Originally published March 27, 2010 at 06:11p.m., updated March 28, 2010 at 12:00a.m.
Salt Lake City Every day they walk into practice, they also walk onto a movie set — the one where they filmed the story about the little team that gets its big chance and lives out the unthinkable dream.
That’s the story of “Hoosiers.”
That’s also the story of Butler — the team that’s reminding everyone that big schools with big money don’t have a monopoly on everything in big-time sports.
Yes, the boys from Butler did it — getting 22 points from Gordon Hayward to defeat Kansas State, 63-56, in the West Regional final Saturday and advance to the Final Four.
Next, the Bulldogs take their 24-game winning streak to downtown Indy. Though only five miles from the Butler campus, it’s hard to think of many programs that have taken a longer, more unlikely road to get this close to a championship.
“It’d be just as cool if we moved it to Hinkle,” Butler coach Brad Stevens said of his team’s fieldhouse. “I’d be all for that.”
No such luck. Still, the fifth-seeded Bulldogs (32-4) are writing their own underdog story, even if they can’t really be called underdogs anymore.
Shelvin Mack scored 16, and Ronald Nored and Willie Veasley keyed an in-your-face defensive effort on K-State guards Jacob Pullen and Denis Clemente to help Butler become the first school from a true mid-major conference to make the Final Four since George Mason in 2006 — a trip that also ended in Indianapolis.
“This is probably the coolest thing that’s ever happened in my life,” Nored said.
Trailing almost the entire game, No. 2 Kansas State (29-8) rallied to tie it at 54 with 3:09 remaining.
But Butler didn’t fold, it only got better. The Bulldogs scored the next nine points to seal the game before Pullen’s shot at the buzzer dropped — but offered no consolation.
“It was a great experience, but it hurts that it had to end today,” Pullen said.
Enrollment at Butler is in the 4,500 range, about 15 of whom have reminded everyone why college basketball captures America’s heart this time every year.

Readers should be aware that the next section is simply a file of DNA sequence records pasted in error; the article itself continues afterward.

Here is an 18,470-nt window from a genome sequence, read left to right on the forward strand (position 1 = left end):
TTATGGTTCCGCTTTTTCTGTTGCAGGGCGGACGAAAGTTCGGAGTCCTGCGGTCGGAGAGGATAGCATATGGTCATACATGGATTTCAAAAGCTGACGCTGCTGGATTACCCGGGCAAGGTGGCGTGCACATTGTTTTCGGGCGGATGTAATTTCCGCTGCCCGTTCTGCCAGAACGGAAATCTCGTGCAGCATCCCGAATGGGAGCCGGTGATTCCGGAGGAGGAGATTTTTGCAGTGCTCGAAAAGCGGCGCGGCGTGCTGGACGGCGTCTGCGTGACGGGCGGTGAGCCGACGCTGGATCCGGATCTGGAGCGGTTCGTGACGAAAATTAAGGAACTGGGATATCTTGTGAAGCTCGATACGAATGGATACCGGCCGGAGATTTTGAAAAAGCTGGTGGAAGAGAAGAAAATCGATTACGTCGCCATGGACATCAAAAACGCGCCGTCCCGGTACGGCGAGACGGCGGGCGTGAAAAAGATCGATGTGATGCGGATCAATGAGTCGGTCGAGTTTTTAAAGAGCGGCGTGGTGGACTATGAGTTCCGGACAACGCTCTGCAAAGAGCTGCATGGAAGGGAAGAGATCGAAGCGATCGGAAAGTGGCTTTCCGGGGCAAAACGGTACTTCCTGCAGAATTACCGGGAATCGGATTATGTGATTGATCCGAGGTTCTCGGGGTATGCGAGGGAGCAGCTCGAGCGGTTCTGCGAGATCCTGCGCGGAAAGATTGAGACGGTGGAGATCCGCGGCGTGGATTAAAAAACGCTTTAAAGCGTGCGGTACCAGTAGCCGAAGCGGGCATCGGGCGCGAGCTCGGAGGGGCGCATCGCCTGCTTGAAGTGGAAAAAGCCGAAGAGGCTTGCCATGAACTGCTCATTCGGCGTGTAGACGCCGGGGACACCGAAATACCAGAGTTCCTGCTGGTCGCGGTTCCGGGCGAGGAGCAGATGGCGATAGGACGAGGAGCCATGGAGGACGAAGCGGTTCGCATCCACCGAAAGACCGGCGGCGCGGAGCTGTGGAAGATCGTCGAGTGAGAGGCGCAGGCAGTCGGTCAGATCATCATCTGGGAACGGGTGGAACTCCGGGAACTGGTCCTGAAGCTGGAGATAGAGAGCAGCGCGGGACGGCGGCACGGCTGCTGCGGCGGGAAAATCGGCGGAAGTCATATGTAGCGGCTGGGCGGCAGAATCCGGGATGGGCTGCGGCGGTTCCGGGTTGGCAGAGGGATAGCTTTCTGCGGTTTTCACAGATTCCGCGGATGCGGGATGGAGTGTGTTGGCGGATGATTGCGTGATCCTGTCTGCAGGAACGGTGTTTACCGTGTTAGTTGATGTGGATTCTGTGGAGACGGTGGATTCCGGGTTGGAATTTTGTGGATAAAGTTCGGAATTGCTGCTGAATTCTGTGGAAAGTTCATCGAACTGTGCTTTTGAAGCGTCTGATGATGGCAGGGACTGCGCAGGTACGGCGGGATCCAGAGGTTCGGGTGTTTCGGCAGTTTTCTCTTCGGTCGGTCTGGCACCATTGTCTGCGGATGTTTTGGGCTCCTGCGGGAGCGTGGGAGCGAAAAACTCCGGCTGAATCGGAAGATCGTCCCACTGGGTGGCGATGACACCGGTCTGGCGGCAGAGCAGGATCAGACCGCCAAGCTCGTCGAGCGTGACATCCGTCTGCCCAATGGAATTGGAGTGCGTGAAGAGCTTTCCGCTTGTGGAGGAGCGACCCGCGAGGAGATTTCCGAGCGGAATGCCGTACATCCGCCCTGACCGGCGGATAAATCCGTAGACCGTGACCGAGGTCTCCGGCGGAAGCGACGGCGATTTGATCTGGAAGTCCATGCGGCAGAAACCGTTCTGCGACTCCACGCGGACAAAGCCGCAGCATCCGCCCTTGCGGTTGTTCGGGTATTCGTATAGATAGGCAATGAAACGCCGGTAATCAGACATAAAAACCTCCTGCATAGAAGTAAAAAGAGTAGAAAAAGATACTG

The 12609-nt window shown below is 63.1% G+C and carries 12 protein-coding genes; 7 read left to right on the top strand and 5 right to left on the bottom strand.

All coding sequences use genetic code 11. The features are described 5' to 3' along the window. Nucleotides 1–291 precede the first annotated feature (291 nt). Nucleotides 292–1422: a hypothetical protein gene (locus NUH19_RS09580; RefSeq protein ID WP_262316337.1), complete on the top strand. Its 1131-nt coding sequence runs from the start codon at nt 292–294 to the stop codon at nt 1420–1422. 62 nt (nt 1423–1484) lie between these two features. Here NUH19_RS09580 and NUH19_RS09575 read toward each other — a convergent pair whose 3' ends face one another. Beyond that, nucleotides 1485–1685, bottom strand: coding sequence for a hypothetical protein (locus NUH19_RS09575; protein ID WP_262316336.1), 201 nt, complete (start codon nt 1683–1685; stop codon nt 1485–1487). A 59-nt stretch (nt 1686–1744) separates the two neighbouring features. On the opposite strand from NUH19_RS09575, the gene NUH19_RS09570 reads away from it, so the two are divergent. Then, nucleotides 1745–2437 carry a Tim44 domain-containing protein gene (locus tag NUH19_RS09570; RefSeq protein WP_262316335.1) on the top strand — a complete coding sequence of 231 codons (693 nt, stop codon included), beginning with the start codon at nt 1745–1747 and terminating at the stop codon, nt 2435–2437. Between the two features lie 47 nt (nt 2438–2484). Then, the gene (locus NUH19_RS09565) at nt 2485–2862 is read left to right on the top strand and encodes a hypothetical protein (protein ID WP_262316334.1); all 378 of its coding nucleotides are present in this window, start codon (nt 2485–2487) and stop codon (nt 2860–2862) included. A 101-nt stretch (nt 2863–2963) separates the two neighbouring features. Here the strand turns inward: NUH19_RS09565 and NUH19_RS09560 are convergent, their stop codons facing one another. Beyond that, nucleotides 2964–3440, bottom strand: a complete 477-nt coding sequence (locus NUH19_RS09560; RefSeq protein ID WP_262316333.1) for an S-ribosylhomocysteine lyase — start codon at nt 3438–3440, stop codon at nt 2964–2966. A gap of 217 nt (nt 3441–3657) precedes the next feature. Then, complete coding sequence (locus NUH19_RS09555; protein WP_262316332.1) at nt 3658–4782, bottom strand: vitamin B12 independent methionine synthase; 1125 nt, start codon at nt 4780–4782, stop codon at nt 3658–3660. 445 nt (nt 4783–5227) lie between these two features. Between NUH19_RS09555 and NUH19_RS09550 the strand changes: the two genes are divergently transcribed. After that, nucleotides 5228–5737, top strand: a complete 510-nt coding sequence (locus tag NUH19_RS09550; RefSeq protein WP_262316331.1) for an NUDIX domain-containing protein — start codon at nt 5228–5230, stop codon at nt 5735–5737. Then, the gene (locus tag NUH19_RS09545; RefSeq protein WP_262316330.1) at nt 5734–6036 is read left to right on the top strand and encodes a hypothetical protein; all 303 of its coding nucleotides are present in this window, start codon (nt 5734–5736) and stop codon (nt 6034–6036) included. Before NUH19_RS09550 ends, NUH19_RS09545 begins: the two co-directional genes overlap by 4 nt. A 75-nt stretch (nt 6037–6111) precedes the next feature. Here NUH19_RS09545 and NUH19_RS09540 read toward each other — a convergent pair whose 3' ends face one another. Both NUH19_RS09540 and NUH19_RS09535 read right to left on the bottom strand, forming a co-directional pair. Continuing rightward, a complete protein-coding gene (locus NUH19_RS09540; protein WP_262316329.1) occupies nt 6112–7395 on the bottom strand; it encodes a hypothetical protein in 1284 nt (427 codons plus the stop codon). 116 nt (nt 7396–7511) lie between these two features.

They are weaving a story about the overlooked and under-appreciated getting their time in the limelight — the kind of tale every underdog, from Charlie Brown to Gene Hackman, has to love.
But make no mistake — this is not some scrappy, overmatched team that needed a break, no Danny and the Miracles, or Villanova shooting 79 percent to knock off mighty Georgetown.
This is a team that stood toe-to-toe with Syracuse on one night, then Kansas State the next, shutting down two power teams from power conferences with legitimate stars of their own.
Pullen and Clemente didn’t score a point for Kansas State until 15 seconds remained in the first half, and it was no matter of luck. Rather, it was the tough, in-your-face defense of Nored and Veasley that did it — smothering a pair of players who had combined for 53 points two nights earlier in a double-overtime win against Xavier.
Clemente finished with 18 and Pullen 14, but they shot a combined 11-for-30.
“Defensively, they just try to hound everybody, try to stay in the lane, pack it in so there’s nowhere to drive,” Pullen said. “Then they just send five to the glass every time. Did a good job rebounding.”
Led by Hayward’s nine boards, Butler won that contest, too, 41-29.
Lucky, plucky teams simply don’t win the way Butler did. Much like in its 63-59 victory over Syracuse, the Bulldogs held the lead in this one for most of the night, but fell behind briefly toward the end.
Clemente made a three-pointer with 4:49 left to cap an 8-0 run and give K-State its only lead of the game, 52-51. Teams like Butler are supposed to fold then, right?
Well, not quite.
Hayward got fouled going to the hole and made two free throws to take the lead back, and Matt Howard made one more free throw to make it 54-52. Clemente dribbled for what seemed like forever for a layup to tie, and that was the last significant basket KSU made.
Coach Frank Martin wouldn’t make excuses, but clearly that Xavier game took a lot out of the Wildcats.
“We looked tired. We were sluggish but I don’t think it was as much about our wrongdoing as it was Butler’s right-doing,” he said.